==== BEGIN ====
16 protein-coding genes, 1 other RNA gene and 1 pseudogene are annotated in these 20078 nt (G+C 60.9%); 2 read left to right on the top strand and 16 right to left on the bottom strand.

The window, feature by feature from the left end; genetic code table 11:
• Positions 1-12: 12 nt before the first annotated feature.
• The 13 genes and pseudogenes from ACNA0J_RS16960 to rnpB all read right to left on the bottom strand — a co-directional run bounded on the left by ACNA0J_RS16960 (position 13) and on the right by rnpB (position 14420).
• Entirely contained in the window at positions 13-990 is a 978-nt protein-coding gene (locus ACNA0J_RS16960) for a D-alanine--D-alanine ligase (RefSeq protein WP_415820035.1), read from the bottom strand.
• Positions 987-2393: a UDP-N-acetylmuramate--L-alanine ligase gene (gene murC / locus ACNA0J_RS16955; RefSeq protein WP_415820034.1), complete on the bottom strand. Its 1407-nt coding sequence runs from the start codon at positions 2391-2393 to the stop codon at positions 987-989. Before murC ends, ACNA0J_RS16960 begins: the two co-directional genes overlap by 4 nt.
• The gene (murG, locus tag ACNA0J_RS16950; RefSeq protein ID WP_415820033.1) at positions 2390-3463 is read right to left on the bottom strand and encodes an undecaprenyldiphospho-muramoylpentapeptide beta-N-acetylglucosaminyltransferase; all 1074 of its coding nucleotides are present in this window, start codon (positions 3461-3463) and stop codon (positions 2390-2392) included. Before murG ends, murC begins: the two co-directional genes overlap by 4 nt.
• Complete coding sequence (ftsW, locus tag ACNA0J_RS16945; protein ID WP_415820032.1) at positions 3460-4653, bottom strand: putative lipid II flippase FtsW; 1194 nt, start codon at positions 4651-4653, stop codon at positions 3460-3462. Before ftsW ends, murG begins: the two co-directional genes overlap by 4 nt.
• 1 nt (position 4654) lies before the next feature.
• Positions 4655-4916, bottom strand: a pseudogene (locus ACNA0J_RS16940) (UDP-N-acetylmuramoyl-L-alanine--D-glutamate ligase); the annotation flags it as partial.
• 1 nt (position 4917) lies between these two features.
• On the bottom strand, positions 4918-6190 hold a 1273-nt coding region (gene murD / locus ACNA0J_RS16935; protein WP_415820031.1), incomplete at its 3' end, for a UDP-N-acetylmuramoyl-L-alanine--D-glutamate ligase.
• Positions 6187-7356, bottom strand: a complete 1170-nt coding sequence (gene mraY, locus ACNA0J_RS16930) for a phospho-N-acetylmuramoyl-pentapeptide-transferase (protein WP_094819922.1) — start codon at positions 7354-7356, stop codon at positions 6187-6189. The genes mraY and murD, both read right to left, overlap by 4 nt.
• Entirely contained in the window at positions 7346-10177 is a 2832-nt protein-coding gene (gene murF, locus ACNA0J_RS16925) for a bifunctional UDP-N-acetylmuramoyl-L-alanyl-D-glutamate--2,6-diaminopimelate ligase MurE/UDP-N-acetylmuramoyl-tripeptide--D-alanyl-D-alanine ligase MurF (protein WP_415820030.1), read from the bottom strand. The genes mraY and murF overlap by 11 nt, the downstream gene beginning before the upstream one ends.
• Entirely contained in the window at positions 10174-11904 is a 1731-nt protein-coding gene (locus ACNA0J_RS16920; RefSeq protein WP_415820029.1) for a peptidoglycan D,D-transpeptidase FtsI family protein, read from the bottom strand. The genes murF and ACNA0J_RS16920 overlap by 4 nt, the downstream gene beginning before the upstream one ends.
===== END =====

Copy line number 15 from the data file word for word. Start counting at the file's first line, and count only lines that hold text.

• Entirely contained in the window at positions 10174-11904 is a 1731-nt protein-coding gene (locus ACNA0J_RS16920; RefSeq protein WP_415820029.1) for a peptidoglycan D,D-transpeptidase FtsI family protein, read from the bottom strand. The genes murF and ACNA0J_RS16920 overlap by 4 nt, the downstream gene beginning before the upstream one ends.